Feb 7, 2014 — A heart attack affects men and women in the same way, but the different sexes experience the symptoms differently. Many women even dismiss the symptoms. Dr. John Ryan talks about why women’s symptoms are different, what symptoms women should look out for and why women shouldn’t dismiss heart disease as just a man’s health concern.

Interview

Host: Did you know that when women have heart attacks the symptoms are different from men? True. You're going to find out more about that next on The Scope. Medical news and research from University of Utah physicians and specialists you can use for a happier, healthier life. You're listening to The Scope.
I was surprised to find out that heart attack symptoms are actually different in men and woman. We're going to learn more about that right now with Dr. John Ryan, he's the director of the Dyspnea Clinic at the University of Utah. Men and woman, heart attack symptoms are different, is that true?

Dr. John Ryan: It's true to a certain extent, so the traditional concept we have of heart attacks being the crushing chest pain, hand on your chest, sweating, vomiting and presenting to the emergency department and be found to have a heart attack, is seen more commonly in men, however, part of the issue is is that women also experience these, but tend to ignore them more. So yes, they have the symptoms, but they just tolerate them better or dismiss them as being a heart attack, because many women don't feel that they're predisposed to a heart attack.

Host: So for example if you were to ask somebody what kind of pain you're feeling, one person might say it's a level ten, same amount of pain...

Dr John Ryan: Yes, exactly.

Host: ...number five, woman are doing the same thing with these symptoms.

Dr. John Ryan: Exactly, yeah, so there's a tendency to dismiss the symptoms, so therefore the symptoms often times need to be more severe or more advanced before woman present with them and then by the time they're more severe and more advanced, they're then different, so instead of having left sided chest pain or pain radiating down the left arm, they now have central chest pain and it's radiating down both arms. So that's what ultimately can make the syndromes different. Also, women often don't feel that they should have heart attacks.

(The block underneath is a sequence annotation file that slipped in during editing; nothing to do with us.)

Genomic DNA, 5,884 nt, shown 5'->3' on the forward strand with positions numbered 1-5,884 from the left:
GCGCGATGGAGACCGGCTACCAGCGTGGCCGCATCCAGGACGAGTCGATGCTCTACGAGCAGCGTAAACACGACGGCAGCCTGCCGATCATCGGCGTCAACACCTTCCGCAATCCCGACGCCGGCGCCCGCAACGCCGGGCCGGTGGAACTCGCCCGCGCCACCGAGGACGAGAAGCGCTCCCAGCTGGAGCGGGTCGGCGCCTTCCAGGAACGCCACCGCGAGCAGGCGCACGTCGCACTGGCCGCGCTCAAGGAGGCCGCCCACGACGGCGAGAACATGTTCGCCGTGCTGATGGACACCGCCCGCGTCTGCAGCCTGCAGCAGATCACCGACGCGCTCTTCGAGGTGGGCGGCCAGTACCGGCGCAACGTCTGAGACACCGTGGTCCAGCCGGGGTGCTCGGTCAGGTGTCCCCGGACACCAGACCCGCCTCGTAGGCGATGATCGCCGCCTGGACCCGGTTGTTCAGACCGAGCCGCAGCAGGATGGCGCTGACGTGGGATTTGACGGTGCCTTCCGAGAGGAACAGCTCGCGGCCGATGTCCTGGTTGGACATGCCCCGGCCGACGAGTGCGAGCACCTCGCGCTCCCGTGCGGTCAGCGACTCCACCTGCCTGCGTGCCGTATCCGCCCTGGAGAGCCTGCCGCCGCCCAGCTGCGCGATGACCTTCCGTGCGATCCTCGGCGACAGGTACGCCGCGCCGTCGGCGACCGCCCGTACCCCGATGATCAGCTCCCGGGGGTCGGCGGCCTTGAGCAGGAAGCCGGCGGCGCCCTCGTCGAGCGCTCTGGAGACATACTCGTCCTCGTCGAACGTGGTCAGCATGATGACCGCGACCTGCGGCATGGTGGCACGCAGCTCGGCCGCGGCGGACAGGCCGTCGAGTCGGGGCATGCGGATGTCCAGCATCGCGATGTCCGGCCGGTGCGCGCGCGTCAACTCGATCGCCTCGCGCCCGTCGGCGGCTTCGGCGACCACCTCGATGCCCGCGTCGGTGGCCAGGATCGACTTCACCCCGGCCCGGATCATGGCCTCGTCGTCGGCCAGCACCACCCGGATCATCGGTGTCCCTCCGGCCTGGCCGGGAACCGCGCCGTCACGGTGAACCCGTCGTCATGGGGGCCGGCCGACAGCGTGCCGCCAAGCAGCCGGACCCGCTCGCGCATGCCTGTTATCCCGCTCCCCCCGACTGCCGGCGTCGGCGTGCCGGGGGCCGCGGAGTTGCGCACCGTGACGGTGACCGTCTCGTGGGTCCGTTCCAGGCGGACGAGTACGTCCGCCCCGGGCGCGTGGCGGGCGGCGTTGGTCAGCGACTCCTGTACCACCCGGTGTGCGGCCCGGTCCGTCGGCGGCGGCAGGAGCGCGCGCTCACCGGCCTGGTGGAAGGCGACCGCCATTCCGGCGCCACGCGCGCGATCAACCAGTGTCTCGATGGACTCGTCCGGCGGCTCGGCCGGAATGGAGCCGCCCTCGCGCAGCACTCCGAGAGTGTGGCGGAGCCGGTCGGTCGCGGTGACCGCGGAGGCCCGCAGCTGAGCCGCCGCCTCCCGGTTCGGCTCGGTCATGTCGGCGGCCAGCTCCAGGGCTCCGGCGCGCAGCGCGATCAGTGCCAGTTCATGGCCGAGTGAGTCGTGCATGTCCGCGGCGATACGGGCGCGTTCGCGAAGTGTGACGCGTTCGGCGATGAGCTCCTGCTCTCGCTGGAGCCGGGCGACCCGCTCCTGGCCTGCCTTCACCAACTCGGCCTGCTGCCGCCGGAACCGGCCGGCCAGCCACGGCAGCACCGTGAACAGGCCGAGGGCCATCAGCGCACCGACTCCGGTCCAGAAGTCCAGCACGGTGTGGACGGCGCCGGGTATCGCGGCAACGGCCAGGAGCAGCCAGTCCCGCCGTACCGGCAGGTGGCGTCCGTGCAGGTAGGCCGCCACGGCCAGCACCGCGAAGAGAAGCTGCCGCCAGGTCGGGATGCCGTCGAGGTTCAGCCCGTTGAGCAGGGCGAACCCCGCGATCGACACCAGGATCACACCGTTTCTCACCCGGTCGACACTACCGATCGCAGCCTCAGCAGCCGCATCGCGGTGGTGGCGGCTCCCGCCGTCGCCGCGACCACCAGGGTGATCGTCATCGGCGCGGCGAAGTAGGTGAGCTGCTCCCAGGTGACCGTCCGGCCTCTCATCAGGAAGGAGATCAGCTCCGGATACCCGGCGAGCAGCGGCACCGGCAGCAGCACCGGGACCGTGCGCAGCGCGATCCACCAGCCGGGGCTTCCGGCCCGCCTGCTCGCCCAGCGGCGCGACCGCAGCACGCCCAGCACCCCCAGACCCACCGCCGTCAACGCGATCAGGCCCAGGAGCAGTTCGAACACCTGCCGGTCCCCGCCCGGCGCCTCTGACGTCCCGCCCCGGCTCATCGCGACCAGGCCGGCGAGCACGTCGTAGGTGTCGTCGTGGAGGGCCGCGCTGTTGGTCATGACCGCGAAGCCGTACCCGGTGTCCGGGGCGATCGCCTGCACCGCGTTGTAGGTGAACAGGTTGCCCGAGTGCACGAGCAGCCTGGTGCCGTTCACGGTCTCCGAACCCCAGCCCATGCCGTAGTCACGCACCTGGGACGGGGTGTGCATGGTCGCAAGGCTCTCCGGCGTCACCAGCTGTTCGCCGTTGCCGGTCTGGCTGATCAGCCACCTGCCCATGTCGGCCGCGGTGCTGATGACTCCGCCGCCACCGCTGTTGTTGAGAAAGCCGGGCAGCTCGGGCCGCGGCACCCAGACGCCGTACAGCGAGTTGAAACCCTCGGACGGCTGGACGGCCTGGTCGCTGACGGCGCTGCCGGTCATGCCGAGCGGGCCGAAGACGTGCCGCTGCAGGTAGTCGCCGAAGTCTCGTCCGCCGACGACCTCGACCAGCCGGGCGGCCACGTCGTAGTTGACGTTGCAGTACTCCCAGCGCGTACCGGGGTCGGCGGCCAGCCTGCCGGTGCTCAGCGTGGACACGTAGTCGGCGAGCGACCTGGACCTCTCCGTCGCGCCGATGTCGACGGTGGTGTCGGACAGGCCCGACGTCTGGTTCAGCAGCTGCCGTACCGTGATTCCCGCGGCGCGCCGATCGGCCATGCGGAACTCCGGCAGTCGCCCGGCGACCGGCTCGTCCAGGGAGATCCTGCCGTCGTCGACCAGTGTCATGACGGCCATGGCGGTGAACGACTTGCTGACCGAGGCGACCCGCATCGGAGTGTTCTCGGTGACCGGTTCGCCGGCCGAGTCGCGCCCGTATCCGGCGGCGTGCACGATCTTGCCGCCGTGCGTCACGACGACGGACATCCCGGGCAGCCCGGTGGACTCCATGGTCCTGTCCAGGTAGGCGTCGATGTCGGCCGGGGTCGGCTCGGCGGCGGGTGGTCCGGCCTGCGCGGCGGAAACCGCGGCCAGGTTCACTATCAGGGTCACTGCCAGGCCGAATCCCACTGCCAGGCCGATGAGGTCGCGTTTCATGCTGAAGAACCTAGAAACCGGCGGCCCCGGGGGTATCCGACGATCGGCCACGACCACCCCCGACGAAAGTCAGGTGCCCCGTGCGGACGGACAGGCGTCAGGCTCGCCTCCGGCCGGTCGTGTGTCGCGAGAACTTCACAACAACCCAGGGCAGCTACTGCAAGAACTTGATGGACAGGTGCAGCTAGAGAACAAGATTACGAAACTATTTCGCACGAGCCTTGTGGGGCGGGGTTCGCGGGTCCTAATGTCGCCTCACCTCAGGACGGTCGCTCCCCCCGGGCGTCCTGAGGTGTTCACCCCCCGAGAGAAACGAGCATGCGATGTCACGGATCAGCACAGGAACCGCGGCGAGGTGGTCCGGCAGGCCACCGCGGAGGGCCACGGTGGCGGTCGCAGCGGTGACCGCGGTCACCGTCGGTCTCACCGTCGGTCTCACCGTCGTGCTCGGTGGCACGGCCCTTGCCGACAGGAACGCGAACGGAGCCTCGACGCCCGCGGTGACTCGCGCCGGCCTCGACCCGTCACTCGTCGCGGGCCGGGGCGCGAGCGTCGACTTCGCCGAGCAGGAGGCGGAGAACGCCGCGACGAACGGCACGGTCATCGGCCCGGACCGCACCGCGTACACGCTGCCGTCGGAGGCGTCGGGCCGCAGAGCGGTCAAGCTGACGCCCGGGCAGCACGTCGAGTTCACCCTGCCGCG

Host: They don't have time.

Dr. John Ryan: Not only do they not have time, but it's a problem that men have. And this is a serious misconception because cardiac heart disease is the biggest cause of death of women in the United States.

Host: Which is a surprise to a lot of people.

Dr. John Ryan: Surprise to a lot of people and it's an important public awareness issue so therefore when women again, when they get their chest pains, or their symptoms from the heart attack, not only do they tolerate it more than men, but also they dismiss it as being a heart attack, sure, sure, why would I be having a heart attack, I'm a woman.

Host: Sure.

Dr. John Ryan: I don't have heart disease.

Host: Why do women dismiss, I mean, what is it about a woman's body that they tolerate it more? Any idea?

Dr. John Ryan: Probably a pain threshold issue.

Host: We've heard that before.

Dr. John Ryan: Exactly, yeah, woman often claim to have a higher pain threshold than men, and that's probably true and in this, and that's a very, that's an advantage, but ultimately that ends up hindering people in terms of presenting when they are having their heart attack. So that's probably the issue.

Host: The symptoms are the same but different, they experience them differently, but at the end of the day, are heart attacks different?

Dr. John Ryan: So the heart attacks are still associated with significant morbidity, significant mortality and so in that regard they are just as ominous and just as sinister. And the pains, again, the classical pains that people get or that people are taught, is that the central chest pain or the left sided chest pain, radiating down into the left arm, woman often times don't describe this as pain but will describe it as a pressure or a tightness in the chest, all of which are various adjectives that really impact how you perceive pain and again that reflects how you perceive pain. But ultimately the prognosis is still serious, still ominous, and still needs to be treated, taken very seriously and women need to be aware of the fact that they are as likely to experience cardiovascular events as men.

Host: Is there a take away that you would have?

Dr. John Ryan: Although we want to see patients when they're having heart attacks, we want to prevent patients from having heart attacks all together, so the more important aspect would be for women to be proactive in order to preventing events, so doing exercise, eating healthy, having heart smart diets and trying to, staying on top of their blood pressure, cholesterol and so on so that we don't end up seeing them when they've had a heart attack.

Host: We're your daily dose of science, conversation, medicine, this is The Scope, University of Utah Health Sciences Radio.